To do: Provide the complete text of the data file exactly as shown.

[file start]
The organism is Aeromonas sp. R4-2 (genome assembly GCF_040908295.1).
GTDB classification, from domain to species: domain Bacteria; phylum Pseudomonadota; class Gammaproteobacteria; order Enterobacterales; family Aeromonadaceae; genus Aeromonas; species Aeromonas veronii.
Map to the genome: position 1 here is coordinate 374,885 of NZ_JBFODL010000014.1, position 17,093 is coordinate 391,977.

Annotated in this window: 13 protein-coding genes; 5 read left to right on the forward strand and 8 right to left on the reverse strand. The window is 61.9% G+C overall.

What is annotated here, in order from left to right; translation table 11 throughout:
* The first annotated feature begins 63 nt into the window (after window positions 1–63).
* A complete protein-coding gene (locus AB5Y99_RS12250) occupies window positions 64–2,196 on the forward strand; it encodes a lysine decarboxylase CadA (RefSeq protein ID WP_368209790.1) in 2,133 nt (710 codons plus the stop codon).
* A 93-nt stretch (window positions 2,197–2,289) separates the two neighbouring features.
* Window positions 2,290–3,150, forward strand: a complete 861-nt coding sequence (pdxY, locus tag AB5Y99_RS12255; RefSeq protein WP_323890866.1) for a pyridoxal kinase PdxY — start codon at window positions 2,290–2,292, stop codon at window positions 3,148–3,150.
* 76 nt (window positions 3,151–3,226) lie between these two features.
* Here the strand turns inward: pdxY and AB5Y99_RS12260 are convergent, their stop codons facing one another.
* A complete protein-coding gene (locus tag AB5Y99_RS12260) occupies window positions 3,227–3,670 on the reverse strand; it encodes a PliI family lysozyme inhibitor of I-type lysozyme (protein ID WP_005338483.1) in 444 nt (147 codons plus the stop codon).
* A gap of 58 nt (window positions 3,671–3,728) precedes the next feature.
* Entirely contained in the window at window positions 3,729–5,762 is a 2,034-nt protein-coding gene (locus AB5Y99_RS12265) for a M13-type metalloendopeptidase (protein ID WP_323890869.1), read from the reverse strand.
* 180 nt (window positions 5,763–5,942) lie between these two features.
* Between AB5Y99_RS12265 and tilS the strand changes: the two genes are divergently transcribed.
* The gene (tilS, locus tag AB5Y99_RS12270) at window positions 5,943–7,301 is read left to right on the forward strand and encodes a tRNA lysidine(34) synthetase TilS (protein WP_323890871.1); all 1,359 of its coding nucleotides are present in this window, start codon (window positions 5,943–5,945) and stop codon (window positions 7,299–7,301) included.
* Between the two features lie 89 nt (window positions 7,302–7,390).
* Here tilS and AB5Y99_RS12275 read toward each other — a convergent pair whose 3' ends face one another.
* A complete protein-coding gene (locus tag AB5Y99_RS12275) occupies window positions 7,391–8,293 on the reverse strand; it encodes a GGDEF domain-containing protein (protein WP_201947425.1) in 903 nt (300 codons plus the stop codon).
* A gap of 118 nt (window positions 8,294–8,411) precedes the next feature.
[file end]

The organism is Aeromonas sp. R4-2 (genome assembly GCF_040908295.1).
GTDB classification, from domain to species: domain Bacteria; phylum Pseudomonadota; class Gammaproteobacteria; order Enterobacterales; family Aeromonadaceae; genus Aeromonas; species Aeromonas veronii.
Map to the genome: position 1 here is coordinate 374,885 of NZ_JBFODL010000014.1, position 17,093 is coordinate 391,977.

Annotated in this window: 13 protein-coding genes; 5 read left to right on the forward strand and 8 right to left on the reverse strand. The window is 61.9% G+C overall.

What is annotated here, in order from left to right; translation table 11 throughout:
* The first annotated feature begins 63 nt into the window (after window positions 1–63).
* A complete protein-coding gene (locus AB5Y99_RS12250) occupies window positions 64–2,196 on the forward strand; it encodes a lysine decarboxylase CadA (RefSeq protein ID WP_368209790.1) in 2,133 nt (710 codons plus the stop codon).
* A 93-nt stretch (window positions 2,197–2,289) separates the two neighbouring features.
* Window positions 2,290–3,150, forward strand: a complete 861-nt coding sequence (pdxY, locus tag AB5Y99_RS12255; RefSeq protein WP_323890866.1) for a pyridoxal kinase PdxY — start codon at window positions 2,290–2,292, stop codon at window positions 3,148–3,150.
* 76 nt (window positions 3,151–3,226) lie between these two features.
* Here the strand turns inward: pdxY and AB5Y99_RS12260 are convergent, their stop codons facing one another.
* A complete protein-coding gene (locus tag AB5Y99_RS12260) occupies window positions 3,227–3,670 on the reverse strand; it encodes a PliI family lysozyme inhibitor of I-type lysozyme (protein ID WP_005338483.1) in 444 nt (147 codons plus the stop codon).
* A gap of 58 nt (window positions 3,671–3,728) precedes the next feature.
* Entirely contained in the window at window positions 3,729–5,762 is a 2,034-nt protein-coding gene (locus AB5Y99_RS12265) for a M13-type metalloendopeptidase (protein ID WP_323890869.1), read from the reverse strand.
* 180 nt (window positions 5,763–5,942) lie between these two features.
* Between AB5Y99_RS12265 and tilS the strand changes: the two genes are divergently transcribed.
* The gene (tilS, locus tag AB5Y99_RS12270) at window positions 5,943–7,301 is read left to right on the forward strand and encodes a tRNA lysidine(34) synthetase TilS (protein WP_323890871.1); all 1,359 of its coding nucleotides are present in this window, start codon (window positions 5,943–5,945) and stop codon (window positions 7,299–7,301) included.
* Between the two features lie 89 nt (window positions 7,302–7,390).
* Here tilS and AB5Y99_RS12275 read toward each other — a convergent pair whose 3' ends face one another.
* A complete protein-coding gene (locus tag AB5Y99_RS12275) occupies window positions 7,391–8,293 on the reverse strand; it encodes a GGDEF domain-containing protein (protein WP_201947425.1) in 903 nt (300 codons plus the stop codon).
* A gap of 118 nt (window positions 8,294–8,411) precedes the next feature.